May In A Sentence

Short & Simple Example Sentence For May | May Sentence

  • Let us see if this may not be clearly shown.
  • The same thing may be said of the motions of matter.
  • Is it because his will may be loose from the influence of motives?
  • Is it because he may follow the strongest motive, or may not follow it?
  • If so, may we not doubt whether he has taken the best method to solve it?
  • The foregoing treatise may be deemed inconsistent with gratitude to God.
  • On this principle, stealing, and lying, and murder, may all be vindicated.

How To Use May In A Sentence?

  • And why may not this ultimately be the case also in relation to the moral universe?
  • He may leave it, as we conceive he has done, to the determination of finite created intelligences.
  • We may possess a tender feeling of compassion, and yet the feeling may have no corresponding act.
  • The foregoing scheme, it may be said, presents a gloomy view of the universe.
  • These questions, we think, we may safely submit to the impartial decision of every unbiassed mind.
  • It may be imagined that the views herein set forth limit the omnipotence of God.
  • For, say they, if the future is necessary, that which is to happen will happen whatever I may do.
  • It may be objected that the foregoing scheme is "new theology." Section II.
  • Our reasoning in relation to this point, may be easily applied to the other branches of the proposition.
  • The means may be impure in themselves considered, but they are rendered pure by the cause in which they are employed.
  • Why should we fear that there may be too much sin in the world, or why should we blame other men for their crimes and offences?
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  • In this sense, it is so far from being inconsistent with activity, that activity may be the very effect which is produced.
  • But never measure your conceptions of his revealed by his secret will; that is, by what you may imagine concerning that.
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  • He contends that true virtue may be, and is, necessitated to exist by powers and causes over which we have no control.
  • The unsound principles from which, if true, the fallacy of the eternity of future punishments may be clearly inferred.
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  • The will may be absolutely necessitated in all its acts, and yet the body may be free from external co-action or natural necessity!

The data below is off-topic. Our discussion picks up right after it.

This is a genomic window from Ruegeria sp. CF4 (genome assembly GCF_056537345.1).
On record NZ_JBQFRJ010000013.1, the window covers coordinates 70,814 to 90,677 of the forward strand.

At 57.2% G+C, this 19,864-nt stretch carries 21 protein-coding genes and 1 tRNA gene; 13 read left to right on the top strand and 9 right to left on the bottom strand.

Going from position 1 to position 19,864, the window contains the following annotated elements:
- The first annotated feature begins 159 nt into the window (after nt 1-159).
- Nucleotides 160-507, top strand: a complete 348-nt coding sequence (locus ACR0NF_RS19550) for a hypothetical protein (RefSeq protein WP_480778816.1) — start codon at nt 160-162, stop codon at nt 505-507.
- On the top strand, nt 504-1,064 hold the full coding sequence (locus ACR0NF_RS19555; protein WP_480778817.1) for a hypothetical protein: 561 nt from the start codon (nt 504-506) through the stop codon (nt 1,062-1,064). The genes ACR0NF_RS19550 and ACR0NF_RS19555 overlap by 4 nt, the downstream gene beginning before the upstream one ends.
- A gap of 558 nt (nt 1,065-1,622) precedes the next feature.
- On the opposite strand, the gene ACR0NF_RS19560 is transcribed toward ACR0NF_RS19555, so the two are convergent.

• All this may be very well, no doubt, for him by whom it was uttered, and for those who may have received it as an everlasting oracle of truth.
  • How then, may we ask, can a man be accountable for his volitions, over which he has no power, and in which he exerts no power?
  • Such, if we may believe these learned Calvinists, is the idea of the freedom of the will which belongs to their system.
  • This last term, however it may be applied, seems better adapted to express a state of the intelligence, than an act of the will.
  • The maxim teaches that "we may do evil," that it is lawful to do evil, with a view to the grand and glorious end to be attained by it.
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  • The tremendous power, whatever it may be, which sets the whirlwind in motion, is active; the wind itself is perfectly passive.
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  • Now, as we are wholly passive in the reception of life, so it may be wholly conferred upon us by the power and agency of God.
  • We may please to do a thing, nay, we may freely will it, and yet a natural necessity may cut off and prevent the external consequence of the act.
  • If not, then certainly God may refuse to be the author of sin, without leaving it to blind chance, which is incapable of such a thing.
  • But, surely, we need have no weak fears on this ground; for although it may be too high for us, they do not pretend that it is too high for God.
  • We are aware of what may be said in favour of such a mode of viewing subjects of this kind, as well as of the nature of the principles from which it takes its rise.
  • This is the point on which we need to be enlightened, in order to clear up the difficulty in question; and on this point the most satisfactory light may be attained.

Definition of May

(poetic, intransitive) To gather may, or flowers in general. | (poetic, intransitive) To celebrate May Day. | (archaic) A maiden.
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